My job is so varied. I am a presenter, filmmaker and a writer. I tell stories about animals. Animals are in my blood – my father was a keen amateur naturalist and so was his father.
If I feel stressed and go for a walk in the woods or by the sea and immerse myself in nature it has the ability to really calm me down.
I found out I had cancer while shooting a nature series around England. I was essentially an animal midwife, watching animals give birth on camera – it was life happening before my eyes. It was a really positive thing to be working on alongside something that was a stark reminder of my own mortality.
My doctor told me that for some women having breast cancer could be a positive experience in some ways. I remember looking at him and thinking: ‘How on earth could that be true?’ But I came to understand that he was right: it forces a shift in your behaviour. In my 20s and 30s, I loved to party. I loved to drink, smoke and have a good time. Getting cancer at 45 marked an end to that. Three years later I run every day, I meditate and I do yoga. I’m a lot healthier than I was in my later 30s.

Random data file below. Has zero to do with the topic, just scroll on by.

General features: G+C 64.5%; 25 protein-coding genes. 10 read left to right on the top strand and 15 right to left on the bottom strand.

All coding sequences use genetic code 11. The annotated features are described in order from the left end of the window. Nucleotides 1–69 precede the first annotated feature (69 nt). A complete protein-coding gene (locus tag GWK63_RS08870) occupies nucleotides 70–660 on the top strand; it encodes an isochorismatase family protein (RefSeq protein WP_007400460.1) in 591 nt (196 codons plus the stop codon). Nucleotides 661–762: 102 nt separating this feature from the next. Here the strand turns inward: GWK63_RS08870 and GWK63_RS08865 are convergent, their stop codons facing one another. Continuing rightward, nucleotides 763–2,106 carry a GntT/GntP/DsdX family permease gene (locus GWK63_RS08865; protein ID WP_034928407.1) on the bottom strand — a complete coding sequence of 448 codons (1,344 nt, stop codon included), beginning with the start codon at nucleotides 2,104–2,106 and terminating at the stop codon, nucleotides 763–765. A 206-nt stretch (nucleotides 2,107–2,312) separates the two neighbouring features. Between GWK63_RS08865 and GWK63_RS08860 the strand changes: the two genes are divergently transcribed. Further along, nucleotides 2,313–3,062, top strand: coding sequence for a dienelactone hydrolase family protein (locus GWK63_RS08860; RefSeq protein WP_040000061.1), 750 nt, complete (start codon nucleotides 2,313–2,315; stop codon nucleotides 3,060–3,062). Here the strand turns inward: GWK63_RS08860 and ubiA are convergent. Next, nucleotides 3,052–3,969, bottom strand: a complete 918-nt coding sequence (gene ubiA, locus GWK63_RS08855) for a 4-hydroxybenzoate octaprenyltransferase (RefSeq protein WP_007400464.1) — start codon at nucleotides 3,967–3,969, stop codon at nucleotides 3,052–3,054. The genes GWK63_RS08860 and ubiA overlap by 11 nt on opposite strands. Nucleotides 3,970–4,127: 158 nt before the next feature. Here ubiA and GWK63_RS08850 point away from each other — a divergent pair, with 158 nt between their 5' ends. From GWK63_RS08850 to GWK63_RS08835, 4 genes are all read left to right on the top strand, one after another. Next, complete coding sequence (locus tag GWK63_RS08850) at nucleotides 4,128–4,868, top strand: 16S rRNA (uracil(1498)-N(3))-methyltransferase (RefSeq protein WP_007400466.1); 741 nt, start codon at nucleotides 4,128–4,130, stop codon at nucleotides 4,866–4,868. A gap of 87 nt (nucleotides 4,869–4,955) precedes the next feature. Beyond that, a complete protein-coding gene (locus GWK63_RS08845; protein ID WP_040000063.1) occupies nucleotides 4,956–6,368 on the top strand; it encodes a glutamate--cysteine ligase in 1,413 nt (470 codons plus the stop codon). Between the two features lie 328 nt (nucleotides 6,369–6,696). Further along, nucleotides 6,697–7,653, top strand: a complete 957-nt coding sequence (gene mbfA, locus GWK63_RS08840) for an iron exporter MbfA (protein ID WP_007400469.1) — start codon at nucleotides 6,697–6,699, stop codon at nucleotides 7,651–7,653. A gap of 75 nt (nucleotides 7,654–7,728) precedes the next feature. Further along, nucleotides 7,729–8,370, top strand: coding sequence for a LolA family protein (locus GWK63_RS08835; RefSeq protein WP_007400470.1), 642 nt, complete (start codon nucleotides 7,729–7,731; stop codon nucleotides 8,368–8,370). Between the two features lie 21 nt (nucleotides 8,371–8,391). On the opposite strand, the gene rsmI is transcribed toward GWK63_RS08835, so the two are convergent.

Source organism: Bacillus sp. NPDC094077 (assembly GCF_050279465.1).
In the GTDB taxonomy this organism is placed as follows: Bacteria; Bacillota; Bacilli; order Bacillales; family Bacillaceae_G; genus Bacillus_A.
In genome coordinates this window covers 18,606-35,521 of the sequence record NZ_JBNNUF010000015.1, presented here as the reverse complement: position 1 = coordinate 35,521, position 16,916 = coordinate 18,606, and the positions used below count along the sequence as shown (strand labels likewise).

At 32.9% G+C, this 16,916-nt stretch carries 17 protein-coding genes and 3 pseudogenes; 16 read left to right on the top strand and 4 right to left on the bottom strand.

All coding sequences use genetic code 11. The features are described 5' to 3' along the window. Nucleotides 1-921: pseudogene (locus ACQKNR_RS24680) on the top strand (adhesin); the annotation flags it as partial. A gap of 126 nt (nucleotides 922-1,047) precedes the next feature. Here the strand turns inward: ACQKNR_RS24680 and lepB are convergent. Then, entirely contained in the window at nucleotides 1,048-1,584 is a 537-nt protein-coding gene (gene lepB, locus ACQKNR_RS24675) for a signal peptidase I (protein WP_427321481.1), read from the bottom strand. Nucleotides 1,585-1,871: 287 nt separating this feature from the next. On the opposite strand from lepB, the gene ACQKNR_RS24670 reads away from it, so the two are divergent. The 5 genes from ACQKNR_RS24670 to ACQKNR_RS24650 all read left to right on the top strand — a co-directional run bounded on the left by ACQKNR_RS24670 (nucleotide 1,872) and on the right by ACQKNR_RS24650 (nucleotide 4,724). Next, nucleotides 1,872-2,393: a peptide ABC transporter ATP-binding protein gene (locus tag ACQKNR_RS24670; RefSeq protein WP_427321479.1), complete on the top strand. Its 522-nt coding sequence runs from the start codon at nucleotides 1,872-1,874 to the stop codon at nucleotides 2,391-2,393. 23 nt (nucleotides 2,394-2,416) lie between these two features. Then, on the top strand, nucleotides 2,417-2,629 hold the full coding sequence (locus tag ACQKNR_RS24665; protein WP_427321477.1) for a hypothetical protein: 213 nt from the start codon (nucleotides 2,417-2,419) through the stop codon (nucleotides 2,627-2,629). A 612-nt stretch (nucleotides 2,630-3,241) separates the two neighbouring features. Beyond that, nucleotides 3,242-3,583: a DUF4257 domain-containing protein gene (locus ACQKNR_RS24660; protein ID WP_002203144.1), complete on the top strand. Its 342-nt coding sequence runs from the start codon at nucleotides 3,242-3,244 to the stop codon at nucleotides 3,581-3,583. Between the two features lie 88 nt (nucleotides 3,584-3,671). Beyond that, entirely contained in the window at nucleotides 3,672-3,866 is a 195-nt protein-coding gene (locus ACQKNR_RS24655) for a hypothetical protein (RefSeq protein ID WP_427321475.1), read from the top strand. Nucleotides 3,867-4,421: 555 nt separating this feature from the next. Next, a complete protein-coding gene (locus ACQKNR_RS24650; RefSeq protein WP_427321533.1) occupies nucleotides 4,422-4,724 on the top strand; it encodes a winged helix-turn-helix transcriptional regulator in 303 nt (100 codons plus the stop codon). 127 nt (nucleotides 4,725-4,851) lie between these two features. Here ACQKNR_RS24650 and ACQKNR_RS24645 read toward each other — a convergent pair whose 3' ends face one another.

I spent most of my time worrying. When I became ill, it became clear you don’t have to. I could see these two paths and I was determined to be as positive as I could and, to be honest, it wasn’t as hard as that sounds.
Being around animals a lot of the time definitely releases oxytocin and relaxes you. Gardening has also helped me. It’s the connection with nature that I find meditative – tending and looking after my vegetables. I’ve just bought a cottage in Hastings. There are allotments nearby with a sea view and that for me is the ultimate of happiness.
The National Garden Scheme and Macmillan Cancer Support are encouraging people living with cancer to get active through gardening (macmillan.org.uk)